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Jepson Interchange (more information)
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Lincoln Constance

Annual, biennial, perennial herb (rarely shrub, tree), often from taproot
Stem often ± scapose, generally ribbed, hollow
Leaves basal and generally some cauline, generally alternate; stipules generally 0; petiole base generally sheathing stem; blade generally much dissected, sometimes compound
Inflorescence: umbel or head, simple or compound, generally peduncled; bracts present (in involucres) or not; bractlets generally present (in involucels)
Flowers many, small, generally bisexual (or some staminate), generally radial (or outer bilateral); calyx 0 or lobes 5, small, atop ovary; petals 5, free, generally ovate or spoon-shaped, generally incurved at tips, generally ± ephemeral; stamens 5; pistil 1, ovary inferior, 2-chambered, generally with a ± conic, persistent projection or platform on top subtending 2 free styles
Fruit: 2 dry, 1-seeded halves that separate from each other but generally remain attached for some time to a central axis; ribs on each half 5, 2 marginal and 3 on back; oil tubes 1–several per interval between ribs
Genera in family: 300 genera, 3,000 species: ± worldwide, especially temp; many cultivated for food or spice (e.g., Carum, caraway; Daucus; Petroselinum); some highly toxic (e.g., Conium). Underground structures here called roots, but true nature remains problematic. Mature fruit generally critical in identification; shapes generally given in outline, followed by shape in X -section of 2 fruit halves together.


Biennial, perennial herb, rhizomed or tap- or tuberous-rooted, glabrous or minutely scabrous
Stem generally spreading or erect
Leaf: blade oblong-ovate to obovate, entire to ternately, palmately, subpinnately, or pinnately lobed, dissected, or compound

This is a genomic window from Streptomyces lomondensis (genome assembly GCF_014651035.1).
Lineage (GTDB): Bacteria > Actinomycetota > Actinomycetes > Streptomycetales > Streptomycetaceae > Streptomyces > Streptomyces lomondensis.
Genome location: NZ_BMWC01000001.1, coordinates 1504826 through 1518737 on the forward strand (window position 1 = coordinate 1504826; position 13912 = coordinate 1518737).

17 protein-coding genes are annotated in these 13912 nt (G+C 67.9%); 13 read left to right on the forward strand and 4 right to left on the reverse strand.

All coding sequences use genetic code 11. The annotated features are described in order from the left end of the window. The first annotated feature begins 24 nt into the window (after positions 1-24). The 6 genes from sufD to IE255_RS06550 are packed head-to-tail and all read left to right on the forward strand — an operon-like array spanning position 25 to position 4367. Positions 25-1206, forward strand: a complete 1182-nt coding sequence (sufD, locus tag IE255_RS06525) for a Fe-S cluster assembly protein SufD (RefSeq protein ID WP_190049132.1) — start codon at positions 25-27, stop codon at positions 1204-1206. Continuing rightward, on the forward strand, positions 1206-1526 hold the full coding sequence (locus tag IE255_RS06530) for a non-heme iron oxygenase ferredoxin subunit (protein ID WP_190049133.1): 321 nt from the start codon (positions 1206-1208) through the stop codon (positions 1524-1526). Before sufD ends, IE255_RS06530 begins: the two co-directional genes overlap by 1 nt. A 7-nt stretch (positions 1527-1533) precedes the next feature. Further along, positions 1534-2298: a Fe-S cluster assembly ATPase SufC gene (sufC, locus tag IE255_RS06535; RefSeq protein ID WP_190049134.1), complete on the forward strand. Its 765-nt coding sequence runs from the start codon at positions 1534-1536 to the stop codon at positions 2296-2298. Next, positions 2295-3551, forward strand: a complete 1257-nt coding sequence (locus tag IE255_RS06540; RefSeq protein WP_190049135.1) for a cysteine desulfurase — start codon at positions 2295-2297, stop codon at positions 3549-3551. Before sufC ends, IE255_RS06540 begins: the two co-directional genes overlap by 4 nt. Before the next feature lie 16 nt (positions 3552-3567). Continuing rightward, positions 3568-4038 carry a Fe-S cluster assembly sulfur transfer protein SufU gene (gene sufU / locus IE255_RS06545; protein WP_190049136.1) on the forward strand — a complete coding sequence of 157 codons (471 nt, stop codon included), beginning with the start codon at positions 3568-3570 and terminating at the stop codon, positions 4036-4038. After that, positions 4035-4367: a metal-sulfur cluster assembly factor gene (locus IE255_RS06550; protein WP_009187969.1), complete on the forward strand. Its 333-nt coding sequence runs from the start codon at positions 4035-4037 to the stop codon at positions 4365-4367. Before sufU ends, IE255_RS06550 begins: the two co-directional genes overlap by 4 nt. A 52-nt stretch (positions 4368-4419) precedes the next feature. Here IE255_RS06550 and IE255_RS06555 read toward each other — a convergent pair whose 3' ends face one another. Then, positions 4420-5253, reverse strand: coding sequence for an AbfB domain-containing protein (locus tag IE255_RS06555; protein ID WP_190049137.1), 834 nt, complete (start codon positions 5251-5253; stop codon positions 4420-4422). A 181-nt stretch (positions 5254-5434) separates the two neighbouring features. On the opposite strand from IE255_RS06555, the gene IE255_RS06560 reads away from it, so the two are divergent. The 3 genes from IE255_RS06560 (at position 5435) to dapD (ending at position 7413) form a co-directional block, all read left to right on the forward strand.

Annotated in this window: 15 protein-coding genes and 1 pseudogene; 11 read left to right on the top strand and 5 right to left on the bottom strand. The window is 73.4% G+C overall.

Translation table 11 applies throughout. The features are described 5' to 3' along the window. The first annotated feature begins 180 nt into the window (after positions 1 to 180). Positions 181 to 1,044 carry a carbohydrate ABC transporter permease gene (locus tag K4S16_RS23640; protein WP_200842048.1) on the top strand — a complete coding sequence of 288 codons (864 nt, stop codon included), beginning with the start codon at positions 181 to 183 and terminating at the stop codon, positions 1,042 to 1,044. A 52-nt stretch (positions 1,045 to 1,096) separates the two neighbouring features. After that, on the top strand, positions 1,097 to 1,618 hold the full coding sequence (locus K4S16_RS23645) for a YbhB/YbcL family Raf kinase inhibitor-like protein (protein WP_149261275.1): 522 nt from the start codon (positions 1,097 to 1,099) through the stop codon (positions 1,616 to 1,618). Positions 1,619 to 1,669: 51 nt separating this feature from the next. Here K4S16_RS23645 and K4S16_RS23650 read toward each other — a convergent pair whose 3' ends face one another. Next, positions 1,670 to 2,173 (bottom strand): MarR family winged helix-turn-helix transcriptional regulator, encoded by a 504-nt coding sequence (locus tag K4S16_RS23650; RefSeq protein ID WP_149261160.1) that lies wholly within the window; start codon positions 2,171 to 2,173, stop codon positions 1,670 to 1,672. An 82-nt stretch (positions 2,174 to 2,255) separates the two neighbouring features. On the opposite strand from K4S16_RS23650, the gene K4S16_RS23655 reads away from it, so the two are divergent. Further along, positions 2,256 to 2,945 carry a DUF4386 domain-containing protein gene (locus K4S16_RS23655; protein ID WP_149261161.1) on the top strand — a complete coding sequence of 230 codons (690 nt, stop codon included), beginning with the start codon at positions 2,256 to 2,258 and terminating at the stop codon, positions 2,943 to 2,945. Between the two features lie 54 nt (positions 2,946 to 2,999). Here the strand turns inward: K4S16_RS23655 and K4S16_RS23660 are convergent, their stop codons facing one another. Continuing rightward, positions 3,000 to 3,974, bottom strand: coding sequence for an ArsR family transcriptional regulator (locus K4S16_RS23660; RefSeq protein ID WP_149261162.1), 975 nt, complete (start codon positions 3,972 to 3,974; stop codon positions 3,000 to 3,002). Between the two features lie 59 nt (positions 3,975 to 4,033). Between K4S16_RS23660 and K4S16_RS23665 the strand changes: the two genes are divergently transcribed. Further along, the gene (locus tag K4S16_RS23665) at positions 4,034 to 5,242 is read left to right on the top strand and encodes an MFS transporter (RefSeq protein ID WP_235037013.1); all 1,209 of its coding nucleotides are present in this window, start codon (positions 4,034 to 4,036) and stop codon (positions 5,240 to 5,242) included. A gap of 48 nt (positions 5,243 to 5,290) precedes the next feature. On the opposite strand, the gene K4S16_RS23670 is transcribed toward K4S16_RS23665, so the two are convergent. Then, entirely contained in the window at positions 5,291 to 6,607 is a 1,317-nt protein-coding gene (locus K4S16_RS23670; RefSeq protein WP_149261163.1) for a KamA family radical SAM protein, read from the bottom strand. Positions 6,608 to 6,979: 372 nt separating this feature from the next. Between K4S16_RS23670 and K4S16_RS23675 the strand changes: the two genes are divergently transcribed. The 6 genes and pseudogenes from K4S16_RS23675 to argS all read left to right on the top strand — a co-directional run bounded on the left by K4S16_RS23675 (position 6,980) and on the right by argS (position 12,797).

Inflorescence: heads simple, in cymes or racemes, dense, of bisexual and staminate (or only staminate) flowers; bracts entire or lobed, < to > heads; bisexual flowers pedicelled or not, staminate generally pedicelled
Flower: calyx lobes prominent, persistent, sometimes fused; petals wide, yellow, red-purple, or greenish white, tips narrowed, often lobed; styles long or short; projection atop ovary 0
Fruit oblong-ovate to round, slightly compressed side-to-side; fruit-halves subcylindric, covered with prickles, scales, or tubercles; ribs 0; oil tubes evident or obscure, regularly or irregularly arranged; fruit central axis not an obvious structure
Seed: face flat or grooved
Species in genus: ± 40 species: temp, ± worldwide
Etymology: (Latin: to heal)
Reference: [Bell 1954 Univ Calif Publ Bot 27:133–230]


S. arctopoides Hook. & Arn.


Plant prostrate, 10–30 cm wide, taprooted
Leaf simple, ± palmately or ternately dissected, bright yellowish green; blade 2–6.5 cm, triangular-ovate to round, lobes coarsely toothed to lobed
Inflorescence: peduncle 3–21 cm; bracts 8–17, fused at base, 5–18 mm, >> heads, oblanceolate, entire or 3-lobed, yellow; pedicel of bisexual flower ± 2 mm, of staminate 3–4 mm
Flowers: bisexual 10–12; staminate 10–13; calyx lobes 1–2 mm, ovate, acute, fused below middle; corolla yellow; styles 2–3 X calyx lobes
Fruit 2–5 mm, obovate to nearly round, smooth or with stout, curved, inflated, bulbous-based prickles above, prickleless tubercles below
Seed: face concave
Chromosomes: 2n=16
Ecology: Open coastal bluffs, headlands, dunes
Elevation: 0–250 m.
Bioregional distribution: North Coast, Central Coast
Distribution outside California: to British Columbia
Fls late winter, early spring
Horticultural information: DFCLT.

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